Josh Verlin (@jmverlin)
It was the first day of school all over again for Frantz Massenat.
The nervous, excited energy. The heat bouncing off the pavement, hustle and bustle all around, the mixture of college students and business professionals, locals and tourists, the unofficial cavalcade of a weekday morning in West Philly. And a sparkling new Drexel ID, except this one no longer says “student.”
Thirteen years after the Trenton native first stepped foot onto the University City campus as a freshmen, he’s returning to the school and program he left his mark all over, this time as the Dragons’ newest assistant coach.
Frantz Massenat (above) established himself as one of the best point guards in Drexel history from 2010-14. (Photo: Mark Jordan/CoBL)
“I was excited, I was happy, I had an office, which was crazy,” Massenat said by phone on Sunday, a week after he was introduced in his new role. “I think the feeling will be a little bit different, maybe better, when the kids get back this week. I get to go through it again.”
Massenat hadn’t planned on calling it a playing career before this offseason. The 6-foot-3 point guard had enjoyed a strong nine seasons overseas, playing in the top leagues in Germany, Spain and France, some of the best non-NBA hoops in the world. Though he never won a league title or had the opportunity to play in EuroLeague, the top international club competition, he had quite a few teams play in the secondary (but still high-level) EuroCup, his role always a significant one.
It was earlier in the 2023 offseason that Zach Spiker first brought up the idea of coaching to Massenat, a spot having opened on the Dragons’ staff when Justin Jennings left for the head coaching job at D-II Edinboro.
“At first I was like ‘I’ve got a couple more years to play, you know?’” Massenat recalled. “He was like, ‘I just want you to think about it, that’s all.’”
As the summer progressed, Massenat received some offers to play overseas, but they weren’t at the level or in the same type of role that he was used to. There’s always a fresh influx of young, high-level talent in the overseas market, and the 31-year-old was starting to hit the backside of his career. Facing the idea of going overseas for another nine-month stretch to take a contract he wasn’t thrilled about, Spiker’s idea suddenly didn’t seem like such a bad one.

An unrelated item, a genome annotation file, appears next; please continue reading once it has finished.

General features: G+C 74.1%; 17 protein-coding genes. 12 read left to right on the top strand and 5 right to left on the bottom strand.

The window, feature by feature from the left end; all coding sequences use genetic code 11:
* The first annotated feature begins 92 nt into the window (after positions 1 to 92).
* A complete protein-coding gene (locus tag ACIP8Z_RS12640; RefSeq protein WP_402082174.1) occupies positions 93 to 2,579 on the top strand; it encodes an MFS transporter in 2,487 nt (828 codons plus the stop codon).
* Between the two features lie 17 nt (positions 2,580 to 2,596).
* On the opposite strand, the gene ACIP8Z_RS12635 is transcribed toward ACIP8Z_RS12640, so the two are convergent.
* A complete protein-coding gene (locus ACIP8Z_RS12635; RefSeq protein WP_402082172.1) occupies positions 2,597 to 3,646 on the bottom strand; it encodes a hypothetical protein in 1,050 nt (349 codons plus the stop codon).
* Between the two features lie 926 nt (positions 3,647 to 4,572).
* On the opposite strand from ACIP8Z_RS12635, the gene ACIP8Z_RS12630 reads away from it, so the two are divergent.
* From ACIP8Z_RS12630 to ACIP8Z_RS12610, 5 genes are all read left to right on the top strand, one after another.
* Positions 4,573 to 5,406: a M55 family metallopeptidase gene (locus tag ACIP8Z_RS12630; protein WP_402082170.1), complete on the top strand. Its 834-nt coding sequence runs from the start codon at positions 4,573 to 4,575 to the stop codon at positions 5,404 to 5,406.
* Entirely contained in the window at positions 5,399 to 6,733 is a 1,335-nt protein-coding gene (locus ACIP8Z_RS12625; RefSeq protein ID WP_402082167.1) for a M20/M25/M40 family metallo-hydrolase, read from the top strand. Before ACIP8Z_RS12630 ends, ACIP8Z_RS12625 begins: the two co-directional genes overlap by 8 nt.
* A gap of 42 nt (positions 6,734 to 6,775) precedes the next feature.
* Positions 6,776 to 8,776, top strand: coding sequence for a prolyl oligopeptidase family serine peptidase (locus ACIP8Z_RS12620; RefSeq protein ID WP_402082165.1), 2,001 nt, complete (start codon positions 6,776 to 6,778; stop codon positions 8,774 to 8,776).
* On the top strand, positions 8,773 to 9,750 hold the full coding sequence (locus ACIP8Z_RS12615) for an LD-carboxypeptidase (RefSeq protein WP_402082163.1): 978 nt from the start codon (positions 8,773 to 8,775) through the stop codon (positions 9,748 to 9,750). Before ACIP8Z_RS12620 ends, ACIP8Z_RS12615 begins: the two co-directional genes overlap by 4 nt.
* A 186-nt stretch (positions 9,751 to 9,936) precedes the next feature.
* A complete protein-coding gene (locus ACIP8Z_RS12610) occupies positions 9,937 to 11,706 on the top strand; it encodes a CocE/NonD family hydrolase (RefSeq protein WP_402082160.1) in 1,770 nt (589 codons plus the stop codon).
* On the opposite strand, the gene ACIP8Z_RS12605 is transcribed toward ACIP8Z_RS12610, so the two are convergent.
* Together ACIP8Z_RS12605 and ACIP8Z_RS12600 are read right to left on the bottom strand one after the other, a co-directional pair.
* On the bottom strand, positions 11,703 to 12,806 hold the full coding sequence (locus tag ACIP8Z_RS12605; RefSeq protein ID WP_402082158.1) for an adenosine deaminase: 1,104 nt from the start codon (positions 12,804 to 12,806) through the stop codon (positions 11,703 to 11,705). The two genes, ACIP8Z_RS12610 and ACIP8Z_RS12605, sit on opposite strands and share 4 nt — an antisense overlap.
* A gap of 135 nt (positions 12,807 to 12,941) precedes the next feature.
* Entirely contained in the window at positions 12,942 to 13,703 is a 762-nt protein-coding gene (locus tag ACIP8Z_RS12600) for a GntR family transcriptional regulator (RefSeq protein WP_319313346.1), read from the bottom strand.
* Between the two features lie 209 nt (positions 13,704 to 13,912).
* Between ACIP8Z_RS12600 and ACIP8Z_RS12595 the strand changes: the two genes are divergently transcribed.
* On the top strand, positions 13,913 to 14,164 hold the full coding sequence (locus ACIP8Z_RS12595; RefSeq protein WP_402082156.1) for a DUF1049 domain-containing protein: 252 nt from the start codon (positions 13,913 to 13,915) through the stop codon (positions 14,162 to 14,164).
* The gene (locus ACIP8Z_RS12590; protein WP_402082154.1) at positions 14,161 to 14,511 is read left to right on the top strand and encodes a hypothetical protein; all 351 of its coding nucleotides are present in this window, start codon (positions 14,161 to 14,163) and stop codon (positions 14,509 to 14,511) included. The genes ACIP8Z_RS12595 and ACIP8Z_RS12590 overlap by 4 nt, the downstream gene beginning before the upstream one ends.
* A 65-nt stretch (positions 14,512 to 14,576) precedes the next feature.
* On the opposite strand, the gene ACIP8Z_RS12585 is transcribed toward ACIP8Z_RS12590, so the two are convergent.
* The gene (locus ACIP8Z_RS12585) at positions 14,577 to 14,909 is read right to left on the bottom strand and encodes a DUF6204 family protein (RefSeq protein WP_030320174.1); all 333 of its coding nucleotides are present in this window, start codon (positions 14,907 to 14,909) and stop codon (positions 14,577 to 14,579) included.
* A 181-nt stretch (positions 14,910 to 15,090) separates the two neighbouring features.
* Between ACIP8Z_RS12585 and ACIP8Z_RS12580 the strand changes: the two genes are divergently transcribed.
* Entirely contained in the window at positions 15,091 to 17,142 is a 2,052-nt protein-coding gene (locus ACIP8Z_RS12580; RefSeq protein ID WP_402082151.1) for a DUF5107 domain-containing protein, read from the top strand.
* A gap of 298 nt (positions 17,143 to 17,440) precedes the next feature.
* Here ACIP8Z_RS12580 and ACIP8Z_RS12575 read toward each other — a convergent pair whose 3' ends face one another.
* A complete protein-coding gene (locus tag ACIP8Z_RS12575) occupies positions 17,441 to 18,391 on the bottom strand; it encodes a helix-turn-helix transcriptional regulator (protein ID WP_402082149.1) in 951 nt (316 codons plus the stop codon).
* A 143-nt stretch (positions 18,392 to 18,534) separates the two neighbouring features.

If it had been another school, somewhere not so close to his Trenton home, not his alma mater, he likely would have headed abroad for at least one more season. But this was Drexel. Spiker approached Massenat again, and the answer had changed.
“I think if you were to ask me two years ago, I would say no,” Massenat said, “but he asked me at the right time, you know?”
In his four years at Drexel, Massenat established himself as one of the best players in the program’s history. He’s seventh all-time in scoring (1,646 points), fourth in assists and fifth in assists per game, tied for most games played, all alone at the top in games started, his name in the lineup for all 128 games of his collegiate career. He was the floor general during the Dragons’ second most successful run, after the three straight NCAA Tournaments from 1994-96; the 2011-12 team which won 29 games likely should have been included on Selection Sunday as well.
Massenat (above) played under Bruiser Flint for all four seasons. (Photo: Mark Jordan/CoBL)
Now he joins a program that’s in a position to get back atop the CAA, which it won during the COVID-shortened 2020-21 season. Spiker’s group went 17-15 (10-8 CAA) a year ago, the program’s most regular-season league wins since that 2011-12 group, having brought the program back from its six-win nadir in 2015-16, the last season of Bruiser Flint’s 15-year tenure.